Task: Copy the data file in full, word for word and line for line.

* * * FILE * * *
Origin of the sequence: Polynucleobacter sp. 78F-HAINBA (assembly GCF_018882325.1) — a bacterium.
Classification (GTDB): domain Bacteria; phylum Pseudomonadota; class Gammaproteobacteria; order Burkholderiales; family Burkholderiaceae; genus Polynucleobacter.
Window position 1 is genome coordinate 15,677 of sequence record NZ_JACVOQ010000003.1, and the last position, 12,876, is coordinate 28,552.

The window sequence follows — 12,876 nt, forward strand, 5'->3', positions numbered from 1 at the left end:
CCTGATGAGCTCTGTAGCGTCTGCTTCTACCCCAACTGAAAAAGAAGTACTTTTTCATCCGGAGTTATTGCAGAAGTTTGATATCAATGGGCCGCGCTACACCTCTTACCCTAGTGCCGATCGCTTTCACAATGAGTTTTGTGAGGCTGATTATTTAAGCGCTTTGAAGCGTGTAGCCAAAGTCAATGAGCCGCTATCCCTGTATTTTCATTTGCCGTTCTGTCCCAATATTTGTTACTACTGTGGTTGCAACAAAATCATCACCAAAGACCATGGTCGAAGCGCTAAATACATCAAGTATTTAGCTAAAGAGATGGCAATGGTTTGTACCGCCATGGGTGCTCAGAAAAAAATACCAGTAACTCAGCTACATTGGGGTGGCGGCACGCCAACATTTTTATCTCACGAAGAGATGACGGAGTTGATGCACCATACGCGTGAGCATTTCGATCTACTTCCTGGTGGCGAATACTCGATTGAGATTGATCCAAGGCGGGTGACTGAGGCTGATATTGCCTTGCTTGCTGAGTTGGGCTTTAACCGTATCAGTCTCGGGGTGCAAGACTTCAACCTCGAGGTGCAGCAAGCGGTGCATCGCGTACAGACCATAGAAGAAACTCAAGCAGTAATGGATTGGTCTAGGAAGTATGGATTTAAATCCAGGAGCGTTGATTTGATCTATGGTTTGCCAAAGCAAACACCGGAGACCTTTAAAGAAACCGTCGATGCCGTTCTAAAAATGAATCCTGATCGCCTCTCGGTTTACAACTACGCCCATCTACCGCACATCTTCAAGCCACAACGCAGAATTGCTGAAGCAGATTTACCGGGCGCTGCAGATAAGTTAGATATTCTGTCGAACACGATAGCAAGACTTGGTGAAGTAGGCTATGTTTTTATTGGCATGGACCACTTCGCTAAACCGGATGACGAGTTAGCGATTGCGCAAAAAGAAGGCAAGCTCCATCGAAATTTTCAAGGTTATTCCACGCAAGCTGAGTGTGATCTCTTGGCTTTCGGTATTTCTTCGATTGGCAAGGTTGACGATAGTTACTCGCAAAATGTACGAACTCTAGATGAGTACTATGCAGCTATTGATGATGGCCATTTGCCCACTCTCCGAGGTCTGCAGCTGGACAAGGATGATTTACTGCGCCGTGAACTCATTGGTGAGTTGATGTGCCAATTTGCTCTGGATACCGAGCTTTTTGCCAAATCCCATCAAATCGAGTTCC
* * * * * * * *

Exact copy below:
Origin of the sequence: Polynucleobacter sp. 78F-HAINBA (assembly GCF_018882325.1) — a bacterium.
Classification (GTDB): domain Bacteria; phylum Pseudomonadota; class Gammaproteobacteria; order Burkholderiales; family Burkholderiaceae; genus Polynucleobacter.
Window position 1 is genome coordinate 15,677 of sequence record NZ_JACVOQ010000003.1, and the last position, 12,876, is coordinate 28,552.

The window sequence follows — 12,876 nt, forward strand, 5'->3', positions numbered from 1 at the left end:
CCTGATGAGCTCTGTAGCGTCTGCTTCTACCCCAACTGAAAAAGAAGTACTTTTTCATCCGGAGTTATTGCAGAAGTTTGATATCAATGGGCCGCGCTACACCTCTTACCCTAGTGCCGATCGCTTTCACAATGAGTTTTGTGAGGCTGATTATTTAAGCGCTTTGAAGCGTGTAGCCAAAGTCAATGAGCCGCTATCCCTGTATTTTCATTTGCCGTTCTGTCCCAATATTTGTTACTACTGTGGTTGCAACAAAATCATCACCAAAGACCATGGTCGAAGCGCTAAATACATCAAGTATTTAGCTAAAGAGATGGCAATGGTTTGTACCGCCATGGGTGCTCAGAAAAAAATACCAGTAACTCAGCTACATTGGGGTGGCGGCACGCCAACATTTTTATCTCACGAAGAGATGACGGAGTTGATGCACCATACGCGTGAGCATTTCGATCTACTTCCTGGTGGCGAATACTCGATTGAGATTGATCCAAGGCGGGTGACTGAGGCTGATATTGCCTTGCTTGCTGAGTTGGGCTTTAACCGTATCAGTCTCGGGGTGCAAGACTTCAACCTCGAGGTGCAGCAAGCGGTGCATCGCGTACAGACCATAGAAGAAACTCAAGCAGTAATGGATTGGTCTAGGAAGTATGGATTTAAATCCAGGAGCGTTGATTTGATCTATGGTTTGCCAAAGCAAACACCGGAGACCTTTAAAGAAACCGTCGATGCCGTTCTAAAAATGAATCCTGATCGCCTCTCGGTTTACAACTACGCCCATCTACCGCACATCTTCAAGCCACAACGCAGAATTGCTGAAGCAGATTTACCGGGCGCTGCAGATAAGTTAGATATTCTGTCGAACACGATAGCAAGACTTGGTGAAGTAGGCTATGTTTTTATTGGCATGGACCACTTCGCTAAACCGGATGACGAGTTAGCGATTGCGCAAAAAGAAGGCAAGCTCCATCGAAATTTTCAAGGTTATTCCACGCAAGCTGAGTGTGATCTCTTGGCTTTCGGTATTTCTTCGATTGGCAAGGTTGACGATAGTTACTCGCAAAATGTACGAACTCTAGATGAGTACTATGCAGCTATTGATGATGGCCATTTGCCCACTCTCCGAGGTCTGCAGCTGGACAAGGATGATTTACTGCGCCGTGAACTCATTGGTGAGTTGATGTGCCAATTTGCTCTGGATACCGAGCTTTTTGCCAAATCCCATCAAATCGAGTTCC